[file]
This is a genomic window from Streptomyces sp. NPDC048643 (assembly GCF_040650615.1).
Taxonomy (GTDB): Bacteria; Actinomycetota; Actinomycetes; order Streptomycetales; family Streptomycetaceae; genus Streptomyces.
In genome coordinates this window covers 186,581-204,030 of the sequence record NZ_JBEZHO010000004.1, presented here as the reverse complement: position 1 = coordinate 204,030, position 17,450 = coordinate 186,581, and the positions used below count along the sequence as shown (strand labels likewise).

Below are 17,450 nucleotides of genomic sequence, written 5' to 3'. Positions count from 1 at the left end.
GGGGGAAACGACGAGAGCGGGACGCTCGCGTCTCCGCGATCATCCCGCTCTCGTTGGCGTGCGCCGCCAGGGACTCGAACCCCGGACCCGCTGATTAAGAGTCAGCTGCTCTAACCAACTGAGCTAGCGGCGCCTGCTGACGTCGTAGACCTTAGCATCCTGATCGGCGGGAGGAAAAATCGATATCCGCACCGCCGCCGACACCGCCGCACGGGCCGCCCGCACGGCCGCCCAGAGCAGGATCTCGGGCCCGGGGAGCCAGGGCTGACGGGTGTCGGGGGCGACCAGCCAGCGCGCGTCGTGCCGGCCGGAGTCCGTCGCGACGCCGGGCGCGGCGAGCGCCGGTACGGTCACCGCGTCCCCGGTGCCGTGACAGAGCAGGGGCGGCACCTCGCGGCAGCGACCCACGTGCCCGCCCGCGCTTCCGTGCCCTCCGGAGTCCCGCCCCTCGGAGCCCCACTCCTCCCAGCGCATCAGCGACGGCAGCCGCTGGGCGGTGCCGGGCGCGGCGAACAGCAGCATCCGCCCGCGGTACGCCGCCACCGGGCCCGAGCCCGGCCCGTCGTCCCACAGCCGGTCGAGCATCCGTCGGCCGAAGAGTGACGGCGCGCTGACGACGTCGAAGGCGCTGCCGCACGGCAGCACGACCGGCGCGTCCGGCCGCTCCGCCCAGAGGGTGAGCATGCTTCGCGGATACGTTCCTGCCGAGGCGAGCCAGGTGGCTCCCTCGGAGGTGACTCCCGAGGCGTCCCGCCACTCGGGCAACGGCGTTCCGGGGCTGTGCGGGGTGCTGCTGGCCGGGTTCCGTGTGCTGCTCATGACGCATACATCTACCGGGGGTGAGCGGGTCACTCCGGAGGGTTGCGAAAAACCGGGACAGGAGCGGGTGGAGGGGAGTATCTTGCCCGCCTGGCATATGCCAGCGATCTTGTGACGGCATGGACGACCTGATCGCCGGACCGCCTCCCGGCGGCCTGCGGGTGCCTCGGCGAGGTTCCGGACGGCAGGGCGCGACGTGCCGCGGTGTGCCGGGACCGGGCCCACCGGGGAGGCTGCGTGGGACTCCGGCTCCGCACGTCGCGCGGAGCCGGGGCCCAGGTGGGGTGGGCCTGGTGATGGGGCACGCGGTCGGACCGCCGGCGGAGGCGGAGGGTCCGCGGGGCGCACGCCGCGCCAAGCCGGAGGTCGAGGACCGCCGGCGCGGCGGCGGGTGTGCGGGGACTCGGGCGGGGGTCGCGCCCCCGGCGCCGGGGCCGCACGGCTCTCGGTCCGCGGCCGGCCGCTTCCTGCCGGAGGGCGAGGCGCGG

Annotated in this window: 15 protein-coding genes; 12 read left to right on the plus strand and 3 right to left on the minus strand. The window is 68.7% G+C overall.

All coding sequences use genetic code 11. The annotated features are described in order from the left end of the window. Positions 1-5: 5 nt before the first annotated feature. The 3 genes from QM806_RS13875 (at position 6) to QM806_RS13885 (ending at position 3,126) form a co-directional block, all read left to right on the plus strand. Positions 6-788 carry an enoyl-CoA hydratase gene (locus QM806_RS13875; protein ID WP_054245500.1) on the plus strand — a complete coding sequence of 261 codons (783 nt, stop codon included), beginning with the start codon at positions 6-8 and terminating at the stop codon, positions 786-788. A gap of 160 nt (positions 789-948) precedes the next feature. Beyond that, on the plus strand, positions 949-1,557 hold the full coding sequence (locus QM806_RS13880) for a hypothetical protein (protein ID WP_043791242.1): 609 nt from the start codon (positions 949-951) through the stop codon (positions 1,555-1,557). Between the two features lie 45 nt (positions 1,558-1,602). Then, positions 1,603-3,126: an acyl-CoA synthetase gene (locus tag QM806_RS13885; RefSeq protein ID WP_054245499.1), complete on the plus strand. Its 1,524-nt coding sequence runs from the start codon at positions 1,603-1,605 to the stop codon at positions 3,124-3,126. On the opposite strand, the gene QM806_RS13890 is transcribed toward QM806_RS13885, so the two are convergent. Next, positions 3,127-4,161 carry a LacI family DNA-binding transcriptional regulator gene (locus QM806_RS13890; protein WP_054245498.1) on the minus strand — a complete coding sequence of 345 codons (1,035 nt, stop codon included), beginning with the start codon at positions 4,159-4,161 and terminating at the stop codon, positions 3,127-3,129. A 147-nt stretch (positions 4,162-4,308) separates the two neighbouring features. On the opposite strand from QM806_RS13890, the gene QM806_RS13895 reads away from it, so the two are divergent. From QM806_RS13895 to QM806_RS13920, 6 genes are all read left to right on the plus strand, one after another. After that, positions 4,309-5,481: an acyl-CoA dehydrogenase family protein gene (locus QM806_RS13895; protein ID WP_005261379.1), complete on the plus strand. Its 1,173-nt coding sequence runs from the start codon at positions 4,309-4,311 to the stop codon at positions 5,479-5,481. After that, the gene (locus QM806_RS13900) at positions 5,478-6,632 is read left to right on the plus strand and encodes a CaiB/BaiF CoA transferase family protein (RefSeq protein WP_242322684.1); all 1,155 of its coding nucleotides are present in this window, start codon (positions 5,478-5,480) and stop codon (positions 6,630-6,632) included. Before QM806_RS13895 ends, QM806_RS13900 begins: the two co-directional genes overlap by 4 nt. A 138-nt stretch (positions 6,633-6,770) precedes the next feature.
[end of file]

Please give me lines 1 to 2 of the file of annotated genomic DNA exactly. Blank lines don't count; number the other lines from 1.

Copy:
This is a genomic window from Streptomyces sp. NPDC048643 (assembly GCF_040650615.1).
Taxonomy (GTDB): Bacteria; Actinomycetota; Actinomycetes; order Streptomycetales; family Streptomycetaceae; genus Streptomyces.